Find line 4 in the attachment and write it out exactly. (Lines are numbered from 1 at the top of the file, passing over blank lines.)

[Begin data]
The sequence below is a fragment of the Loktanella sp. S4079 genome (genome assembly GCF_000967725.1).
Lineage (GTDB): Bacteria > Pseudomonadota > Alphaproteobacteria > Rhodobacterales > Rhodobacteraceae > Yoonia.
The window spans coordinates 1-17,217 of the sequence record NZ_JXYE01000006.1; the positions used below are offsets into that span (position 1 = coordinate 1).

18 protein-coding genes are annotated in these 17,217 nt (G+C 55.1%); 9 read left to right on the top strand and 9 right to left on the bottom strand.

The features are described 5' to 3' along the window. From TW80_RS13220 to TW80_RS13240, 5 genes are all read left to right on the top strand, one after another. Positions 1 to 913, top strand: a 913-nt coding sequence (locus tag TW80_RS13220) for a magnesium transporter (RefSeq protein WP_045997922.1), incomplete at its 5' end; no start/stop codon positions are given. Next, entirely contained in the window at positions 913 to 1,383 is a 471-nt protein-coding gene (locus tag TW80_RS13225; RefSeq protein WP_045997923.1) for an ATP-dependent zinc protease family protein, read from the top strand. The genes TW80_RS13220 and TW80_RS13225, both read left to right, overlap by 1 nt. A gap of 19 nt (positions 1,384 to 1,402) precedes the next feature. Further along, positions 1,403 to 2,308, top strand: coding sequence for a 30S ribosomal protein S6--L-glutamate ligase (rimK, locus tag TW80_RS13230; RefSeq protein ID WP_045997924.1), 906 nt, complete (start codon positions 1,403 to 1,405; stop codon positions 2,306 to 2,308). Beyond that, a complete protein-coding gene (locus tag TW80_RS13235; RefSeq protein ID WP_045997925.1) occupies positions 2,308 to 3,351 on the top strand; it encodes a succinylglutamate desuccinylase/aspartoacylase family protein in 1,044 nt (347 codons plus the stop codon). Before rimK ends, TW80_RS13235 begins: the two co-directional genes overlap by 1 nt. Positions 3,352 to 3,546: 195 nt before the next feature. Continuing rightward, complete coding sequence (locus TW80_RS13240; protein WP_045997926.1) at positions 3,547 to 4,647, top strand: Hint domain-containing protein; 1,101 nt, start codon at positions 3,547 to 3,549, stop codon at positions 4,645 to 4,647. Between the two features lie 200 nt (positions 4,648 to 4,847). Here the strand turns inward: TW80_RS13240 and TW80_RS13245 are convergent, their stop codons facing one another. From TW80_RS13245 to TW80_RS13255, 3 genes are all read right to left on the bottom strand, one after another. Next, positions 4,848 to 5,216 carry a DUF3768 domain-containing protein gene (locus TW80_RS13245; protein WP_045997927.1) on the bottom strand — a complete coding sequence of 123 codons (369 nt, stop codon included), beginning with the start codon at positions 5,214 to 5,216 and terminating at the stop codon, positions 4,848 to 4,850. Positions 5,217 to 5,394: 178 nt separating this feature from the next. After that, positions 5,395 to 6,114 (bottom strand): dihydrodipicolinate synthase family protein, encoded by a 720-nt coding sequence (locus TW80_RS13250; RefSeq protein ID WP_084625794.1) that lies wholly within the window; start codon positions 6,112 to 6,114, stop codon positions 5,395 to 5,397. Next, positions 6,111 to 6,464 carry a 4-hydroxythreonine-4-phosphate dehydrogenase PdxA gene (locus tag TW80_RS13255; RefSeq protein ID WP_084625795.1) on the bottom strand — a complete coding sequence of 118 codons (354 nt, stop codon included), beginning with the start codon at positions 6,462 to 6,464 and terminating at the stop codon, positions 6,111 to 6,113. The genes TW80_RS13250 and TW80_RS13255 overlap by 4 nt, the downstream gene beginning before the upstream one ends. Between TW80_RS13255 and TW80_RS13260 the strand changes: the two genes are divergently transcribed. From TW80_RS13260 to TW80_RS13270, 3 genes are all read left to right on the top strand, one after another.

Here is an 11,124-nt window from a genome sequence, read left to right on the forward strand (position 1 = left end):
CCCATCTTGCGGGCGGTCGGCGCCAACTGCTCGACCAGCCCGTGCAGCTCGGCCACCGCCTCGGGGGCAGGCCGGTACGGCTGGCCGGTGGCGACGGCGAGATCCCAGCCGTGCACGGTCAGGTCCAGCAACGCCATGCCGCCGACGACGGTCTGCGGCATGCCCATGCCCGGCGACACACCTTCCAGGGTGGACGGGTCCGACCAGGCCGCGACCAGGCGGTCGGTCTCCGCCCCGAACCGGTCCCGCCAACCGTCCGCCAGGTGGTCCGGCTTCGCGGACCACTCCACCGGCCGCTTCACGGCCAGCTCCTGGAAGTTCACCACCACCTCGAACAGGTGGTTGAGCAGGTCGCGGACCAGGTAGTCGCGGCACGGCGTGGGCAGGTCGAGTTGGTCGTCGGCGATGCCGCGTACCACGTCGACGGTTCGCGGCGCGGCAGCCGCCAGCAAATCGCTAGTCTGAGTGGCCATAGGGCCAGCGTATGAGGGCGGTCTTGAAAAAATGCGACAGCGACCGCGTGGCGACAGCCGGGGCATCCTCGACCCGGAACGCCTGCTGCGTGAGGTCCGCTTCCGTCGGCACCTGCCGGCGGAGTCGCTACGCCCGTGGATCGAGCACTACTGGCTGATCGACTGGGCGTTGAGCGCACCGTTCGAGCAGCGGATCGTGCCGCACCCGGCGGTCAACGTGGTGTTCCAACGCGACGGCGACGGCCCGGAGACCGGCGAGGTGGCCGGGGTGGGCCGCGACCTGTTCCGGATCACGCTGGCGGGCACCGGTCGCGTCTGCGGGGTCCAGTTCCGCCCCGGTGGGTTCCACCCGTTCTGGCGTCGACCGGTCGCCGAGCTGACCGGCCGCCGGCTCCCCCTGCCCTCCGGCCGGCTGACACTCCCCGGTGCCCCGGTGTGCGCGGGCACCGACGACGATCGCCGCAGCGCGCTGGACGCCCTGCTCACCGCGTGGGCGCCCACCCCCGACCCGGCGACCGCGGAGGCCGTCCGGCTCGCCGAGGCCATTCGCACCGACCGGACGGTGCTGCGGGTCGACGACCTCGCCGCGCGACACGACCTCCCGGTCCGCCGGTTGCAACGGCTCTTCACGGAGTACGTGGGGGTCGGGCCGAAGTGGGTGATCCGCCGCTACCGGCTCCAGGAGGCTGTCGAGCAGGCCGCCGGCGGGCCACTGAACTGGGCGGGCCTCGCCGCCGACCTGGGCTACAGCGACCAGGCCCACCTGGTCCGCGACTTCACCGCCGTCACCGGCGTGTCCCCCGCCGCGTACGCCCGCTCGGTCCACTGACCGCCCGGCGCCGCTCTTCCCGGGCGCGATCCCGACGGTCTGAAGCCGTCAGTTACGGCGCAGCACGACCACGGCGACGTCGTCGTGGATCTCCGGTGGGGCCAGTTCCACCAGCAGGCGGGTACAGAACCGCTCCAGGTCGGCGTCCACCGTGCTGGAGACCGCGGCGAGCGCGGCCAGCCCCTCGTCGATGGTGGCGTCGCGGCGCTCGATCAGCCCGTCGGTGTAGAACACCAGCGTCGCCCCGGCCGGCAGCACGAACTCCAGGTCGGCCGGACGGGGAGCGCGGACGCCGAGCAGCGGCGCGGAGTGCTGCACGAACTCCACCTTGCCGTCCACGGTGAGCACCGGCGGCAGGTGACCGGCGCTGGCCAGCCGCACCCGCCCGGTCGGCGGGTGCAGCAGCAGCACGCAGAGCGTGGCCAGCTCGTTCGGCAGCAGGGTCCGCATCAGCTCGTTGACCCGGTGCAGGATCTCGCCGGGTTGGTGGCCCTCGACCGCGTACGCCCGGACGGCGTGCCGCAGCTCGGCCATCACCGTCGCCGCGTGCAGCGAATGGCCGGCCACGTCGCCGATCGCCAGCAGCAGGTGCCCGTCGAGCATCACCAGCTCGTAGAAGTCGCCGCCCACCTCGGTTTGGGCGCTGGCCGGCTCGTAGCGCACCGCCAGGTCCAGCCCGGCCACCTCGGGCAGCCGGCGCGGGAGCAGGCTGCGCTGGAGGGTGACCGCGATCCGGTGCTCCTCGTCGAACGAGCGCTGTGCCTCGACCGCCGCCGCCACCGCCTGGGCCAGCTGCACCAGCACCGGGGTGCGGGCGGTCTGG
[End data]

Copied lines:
18 protein-coding genes are annotated in these 17,217 nt (G+C 55.1%); 9 read left to right on the top strand and 9 right to left on the bottom strand.